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Degeto Weltspiegel 22. Entscheidung auf dem Balkan III. Sprung nach Kreta. [Decision in the Balkans III. Jump to Crete.], 1941 May 31 150 film feet — One flat box containing one film can with one 16mm, b&w, silent film. — 00:03:53 minutes

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"Degeto Weltspiegel 22. Entscheidung auf dem Balkan III. Sprung nach Kreta" is a 16mm, black-and-white, silent film documenting the German airborne invasion of Crete in May 1941.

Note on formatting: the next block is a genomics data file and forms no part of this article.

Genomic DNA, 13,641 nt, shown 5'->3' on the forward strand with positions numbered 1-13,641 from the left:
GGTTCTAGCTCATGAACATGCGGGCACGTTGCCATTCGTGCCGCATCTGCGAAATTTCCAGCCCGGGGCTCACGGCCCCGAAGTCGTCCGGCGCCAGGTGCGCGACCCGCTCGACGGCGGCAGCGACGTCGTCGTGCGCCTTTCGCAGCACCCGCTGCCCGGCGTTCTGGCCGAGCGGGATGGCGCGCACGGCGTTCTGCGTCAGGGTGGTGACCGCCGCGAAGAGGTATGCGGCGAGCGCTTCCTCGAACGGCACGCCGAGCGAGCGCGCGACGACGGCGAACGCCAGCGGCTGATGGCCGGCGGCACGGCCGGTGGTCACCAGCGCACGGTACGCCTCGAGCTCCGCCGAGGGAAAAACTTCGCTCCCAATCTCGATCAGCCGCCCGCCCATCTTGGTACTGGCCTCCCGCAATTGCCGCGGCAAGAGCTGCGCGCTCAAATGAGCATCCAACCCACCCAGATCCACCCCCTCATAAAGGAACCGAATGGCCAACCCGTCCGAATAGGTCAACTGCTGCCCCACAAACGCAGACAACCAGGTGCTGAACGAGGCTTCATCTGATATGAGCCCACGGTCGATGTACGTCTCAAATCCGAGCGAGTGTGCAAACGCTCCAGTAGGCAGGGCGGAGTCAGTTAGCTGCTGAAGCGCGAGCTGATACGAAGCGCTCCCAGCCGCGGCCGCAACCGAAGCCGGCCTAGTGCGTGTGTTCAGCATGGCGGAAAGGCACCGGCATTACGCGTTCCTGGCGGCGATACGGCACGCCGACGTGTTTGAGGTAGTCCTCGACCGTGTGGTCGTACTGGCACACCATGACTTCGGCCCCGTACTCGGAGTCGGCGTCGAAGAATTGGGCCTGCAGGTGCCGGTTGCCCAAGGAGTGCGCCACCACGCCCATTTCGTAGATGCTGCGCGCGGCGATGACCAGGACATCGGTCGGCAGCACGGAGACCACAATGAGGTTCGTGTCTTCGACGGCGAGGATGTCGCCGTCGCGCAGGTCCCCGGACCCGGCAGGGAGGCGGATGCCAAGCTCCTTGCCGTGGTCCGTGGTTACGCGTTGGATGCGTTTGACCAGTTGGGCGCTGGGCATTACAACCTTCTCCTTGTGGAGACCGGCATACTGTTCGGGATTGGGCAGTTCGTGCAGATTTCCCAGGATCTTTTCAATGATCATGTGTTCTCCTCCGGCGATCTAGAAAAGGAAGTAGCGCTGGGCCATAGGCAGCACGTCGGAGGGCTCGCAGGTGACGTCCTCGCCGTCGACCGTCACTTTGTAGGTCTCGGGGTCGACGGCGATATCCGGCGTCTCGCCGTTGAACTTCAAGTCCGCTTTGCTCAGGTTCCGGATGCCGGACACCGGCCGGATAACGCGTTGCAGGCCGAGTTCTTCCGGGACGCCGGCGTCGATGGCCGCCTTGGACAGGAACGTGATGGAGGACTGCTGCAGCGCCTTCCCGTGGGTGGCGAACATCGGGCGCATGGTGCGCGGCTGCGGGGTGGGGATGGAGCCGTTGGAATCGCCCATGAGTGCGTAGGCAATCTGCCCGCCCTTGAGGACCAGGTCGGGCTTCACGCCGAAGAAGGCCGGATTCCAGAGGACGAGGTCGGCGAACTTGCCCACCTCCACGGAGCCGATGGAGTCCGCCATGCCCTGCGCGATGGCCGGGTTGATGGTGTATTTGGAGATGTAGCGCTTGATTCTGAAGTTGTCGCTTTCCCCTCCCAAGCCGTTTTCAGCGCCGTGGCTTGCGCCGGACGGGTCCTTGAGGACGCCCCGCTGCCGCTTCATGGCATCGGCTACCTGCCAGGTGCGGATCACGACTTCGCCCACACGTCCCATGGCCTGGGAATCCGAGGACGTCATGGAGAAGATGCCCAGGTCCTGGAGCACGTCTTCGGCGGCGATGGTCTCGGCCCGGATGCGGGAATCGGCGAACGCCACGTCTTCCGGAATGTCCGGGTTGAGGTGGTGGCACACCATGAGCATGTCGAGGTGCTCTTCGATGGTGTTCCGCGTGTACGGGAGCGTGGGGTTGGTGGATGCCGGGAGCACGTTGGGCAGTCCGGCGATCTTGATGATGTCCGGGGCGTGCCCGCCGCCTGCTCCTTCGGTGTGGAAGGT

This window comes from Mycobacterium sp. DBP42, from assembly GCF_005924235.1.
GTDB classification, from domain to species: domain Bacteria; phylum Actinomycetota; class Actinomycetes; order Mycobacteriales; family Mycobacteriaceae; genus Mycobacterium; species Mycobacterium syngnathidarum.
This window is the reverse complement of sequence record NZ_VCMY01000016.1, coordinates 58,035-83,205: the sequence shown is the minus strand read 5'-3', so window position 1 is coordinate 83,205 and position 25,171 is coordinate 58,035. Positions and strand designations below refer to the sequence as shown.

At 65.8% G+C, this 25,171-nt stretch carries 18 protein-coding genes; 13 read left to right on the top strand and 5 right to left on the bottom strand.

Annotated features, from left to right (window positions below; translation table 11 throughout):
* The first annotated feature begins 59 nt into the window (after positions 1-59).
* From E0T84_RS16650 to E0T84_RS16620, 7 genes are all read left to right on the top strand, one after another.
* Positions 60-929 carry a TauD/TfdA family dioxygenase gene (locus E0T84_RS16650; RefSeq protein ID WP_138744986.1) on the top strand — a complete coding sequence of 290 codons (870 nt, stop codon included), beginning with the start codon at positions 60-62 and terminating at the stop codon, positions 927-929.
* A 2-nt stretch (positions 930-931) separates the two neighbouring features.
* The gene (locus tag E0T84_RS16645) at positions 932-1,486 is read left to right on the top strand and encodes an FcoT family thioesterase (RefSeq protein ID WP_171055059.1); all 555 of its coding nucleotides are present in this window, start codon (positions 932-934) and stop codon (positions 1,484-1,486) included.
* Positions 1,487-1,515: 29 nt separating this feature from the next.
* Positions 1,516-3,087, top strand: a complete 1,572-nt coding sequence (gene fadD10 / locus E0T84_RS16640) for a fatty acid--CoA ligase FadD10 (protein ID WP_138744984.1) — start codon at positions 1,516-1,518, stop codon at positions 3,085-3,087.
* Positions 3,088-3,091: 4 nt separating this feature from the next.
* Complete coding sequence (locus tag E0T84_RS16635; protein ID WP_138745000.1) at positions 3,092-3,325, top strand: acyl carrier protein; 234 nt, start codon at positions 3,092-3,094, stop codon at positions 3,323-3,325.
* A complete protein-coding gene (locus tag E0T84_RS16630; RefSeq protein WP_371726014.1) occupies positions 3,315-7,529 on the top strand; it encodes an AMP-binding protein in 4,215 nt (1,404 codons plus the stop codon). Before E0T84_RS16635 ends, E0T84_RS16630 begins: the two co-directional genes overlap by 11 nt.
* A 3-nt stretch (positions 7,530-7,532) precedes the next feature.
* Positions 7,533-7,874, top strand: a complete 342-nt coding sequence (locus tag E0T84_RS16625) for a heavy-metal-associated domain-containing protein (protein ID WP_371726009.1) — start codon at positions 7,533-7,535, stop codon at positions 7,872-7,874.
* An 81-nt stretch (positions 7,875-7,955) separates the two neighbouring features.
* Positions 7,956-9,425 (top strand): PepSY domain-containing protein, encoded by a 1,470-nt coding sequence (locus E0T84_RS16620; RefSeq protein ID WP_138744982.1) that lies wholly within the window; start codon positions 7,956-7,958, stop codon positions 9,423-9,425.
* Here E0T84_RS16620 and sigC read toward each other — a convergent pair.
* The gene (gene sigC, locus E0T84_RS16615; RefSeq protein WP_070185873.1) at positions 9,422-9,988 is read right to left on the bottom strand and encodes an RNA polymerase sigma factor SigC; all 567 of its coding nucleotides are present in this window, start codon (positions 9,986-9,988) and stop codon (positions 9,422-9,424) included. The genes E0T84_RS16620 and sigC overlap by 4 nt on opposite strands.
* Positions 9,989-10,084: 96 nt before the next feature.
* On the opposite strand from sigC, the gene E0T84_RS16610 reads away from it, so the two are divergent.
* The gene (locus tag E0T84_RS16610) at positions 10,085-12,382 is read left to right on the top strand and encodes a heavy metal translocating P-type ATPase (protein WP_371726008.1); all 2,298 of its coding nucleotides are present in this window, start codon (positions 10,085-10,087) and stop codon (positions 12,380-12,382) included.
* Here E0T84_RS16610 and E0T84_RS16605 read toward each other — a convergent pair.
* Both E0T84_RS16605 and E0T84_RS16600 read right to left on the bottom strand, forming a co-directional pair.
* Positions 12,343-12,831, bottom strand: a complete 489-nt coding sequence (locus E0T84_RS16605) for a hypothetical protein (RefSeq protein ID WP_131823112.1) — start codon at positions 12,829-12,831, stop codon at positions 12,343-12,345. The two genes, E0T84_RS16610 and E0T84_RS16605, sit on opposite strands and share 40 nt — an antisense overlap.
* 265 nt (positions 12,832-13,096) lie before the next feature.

"Degeto Weltspiegel 22. Entscheidung auf dem Balkan III. Sprung nach Kreta" is a 16mm, black-and-white, silent film documenting the German airborne invasion of Crete in May 1941. The film was produced by German newsreel company Degeto Weltspiegel, which sold propaganda-styled newsreels for home use in Germany during World War II. While the Battle of Crete was a German victory, German paratrooper losses were far more substantial than the film indicates.

A moderately more complete version of the film, including opening titles and approximately twelve extra seconds of footage, exists on the Internet Archive (https://archive.org/details/DegetoWeltspiegelNr22).

The film is printed on Zeiss Ikon safety film stock.